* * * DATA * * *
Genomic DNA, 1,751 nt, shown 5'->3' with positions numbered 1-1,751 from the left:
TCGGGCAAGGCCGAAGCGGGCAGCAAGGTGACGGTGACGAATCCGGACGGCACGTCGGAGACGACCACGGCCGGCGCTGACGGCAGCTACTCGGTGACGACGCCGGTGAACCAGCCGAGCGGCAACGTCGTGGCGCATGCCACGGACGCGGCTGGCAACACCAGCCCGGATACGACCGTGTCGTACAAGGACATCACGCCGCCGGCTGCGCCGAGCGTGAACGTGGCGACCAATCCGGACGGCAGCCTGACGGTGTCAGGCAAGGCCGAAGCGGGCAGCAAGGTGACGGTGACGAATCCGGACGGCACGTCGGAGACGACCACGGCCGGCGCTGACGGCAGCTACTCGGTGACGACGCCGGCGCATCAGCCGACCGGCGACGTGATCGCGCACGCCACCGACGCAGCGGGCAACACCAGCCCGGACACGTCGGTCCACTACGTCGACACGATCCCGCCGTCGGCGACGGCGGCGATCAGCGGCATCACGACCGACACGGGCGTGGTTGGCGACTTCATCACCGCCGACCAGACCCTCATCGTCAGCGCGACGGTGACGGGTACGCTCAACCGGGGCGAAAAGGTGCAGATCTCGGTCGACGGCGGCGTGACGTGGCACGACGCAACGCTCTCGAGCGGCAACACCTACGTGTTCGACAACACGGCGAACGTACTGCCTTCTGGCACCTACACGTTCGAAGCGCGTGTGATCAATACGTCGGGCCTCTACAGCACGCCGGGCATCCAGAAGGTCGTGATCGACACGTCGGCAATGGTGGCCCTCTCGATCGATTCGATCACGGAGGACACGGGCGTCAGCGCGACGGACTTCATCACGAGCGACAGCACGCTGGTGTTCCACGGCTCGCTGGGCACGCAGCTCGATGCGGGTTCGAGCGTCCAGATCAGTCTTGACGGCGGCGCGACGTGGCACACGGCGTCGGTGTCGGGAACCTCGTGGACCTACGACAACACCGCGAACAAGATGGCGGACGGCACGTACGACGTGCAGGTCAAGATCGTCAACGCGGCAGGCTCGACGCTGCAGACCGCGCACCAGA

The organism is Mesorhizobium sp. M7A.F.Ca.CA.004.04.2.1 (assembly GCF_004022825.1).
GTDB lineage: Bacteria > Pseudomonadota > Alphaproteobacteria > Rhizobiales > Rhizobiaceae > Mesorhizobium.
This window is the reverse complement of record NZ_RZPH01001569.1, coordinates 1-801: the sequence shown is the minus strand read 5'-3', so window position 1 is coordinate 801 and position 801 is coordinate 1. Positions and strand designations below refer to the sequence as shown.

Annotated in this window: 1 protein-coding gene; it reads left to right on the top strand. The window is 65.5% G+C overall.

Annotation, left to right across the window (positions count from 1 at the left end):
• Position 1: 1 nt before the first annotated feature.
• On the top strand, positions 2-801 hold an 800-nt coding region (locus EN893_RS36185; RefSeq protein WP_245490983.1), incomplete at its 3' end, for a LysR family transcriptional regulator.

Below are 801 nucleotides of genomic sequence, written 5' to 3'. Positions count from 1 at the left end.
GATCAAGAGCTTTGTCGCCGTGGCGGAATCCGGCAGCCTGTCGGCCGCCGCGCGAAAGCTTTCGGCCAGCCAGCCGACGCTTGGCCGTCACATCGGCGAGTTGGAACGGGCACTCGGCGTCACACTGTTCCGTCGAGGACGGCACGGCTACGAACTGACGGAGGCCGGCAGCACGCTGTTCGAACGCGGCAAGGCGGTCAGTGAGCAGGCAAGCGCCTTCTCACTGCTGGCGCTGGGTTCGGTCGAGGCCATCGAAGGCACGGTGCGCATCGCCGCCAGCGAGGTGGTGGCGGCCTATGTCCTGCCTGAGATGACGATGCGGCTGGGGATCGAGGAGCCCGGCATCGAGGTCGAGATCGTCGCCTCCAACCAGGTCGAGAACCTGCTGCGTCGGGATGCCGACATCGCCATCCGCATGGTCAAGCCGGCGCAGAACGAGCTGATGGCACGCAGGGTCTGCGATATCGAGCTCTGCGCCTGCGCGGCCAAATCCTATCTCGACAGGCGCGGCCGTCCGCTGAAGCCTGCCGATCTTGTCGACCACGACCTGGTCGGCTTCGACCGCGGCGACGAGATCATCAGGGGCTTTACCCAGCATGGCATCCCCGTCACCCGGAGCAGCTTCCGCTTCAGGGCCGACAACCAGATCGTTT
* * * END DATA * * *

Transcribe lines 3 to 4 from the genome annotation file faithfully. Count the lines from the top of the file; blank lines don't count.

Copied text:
The organism is Mesorhizobium sp. M7A.F.Ca.CA.004.04.2.1 (assembly GCF_004022825.1).
GTDB lineage: Bacteria > Pseudomonadota > Alphaproteobacteria > Rhizobiales > Rhizobiaceae > Mesorhizobium.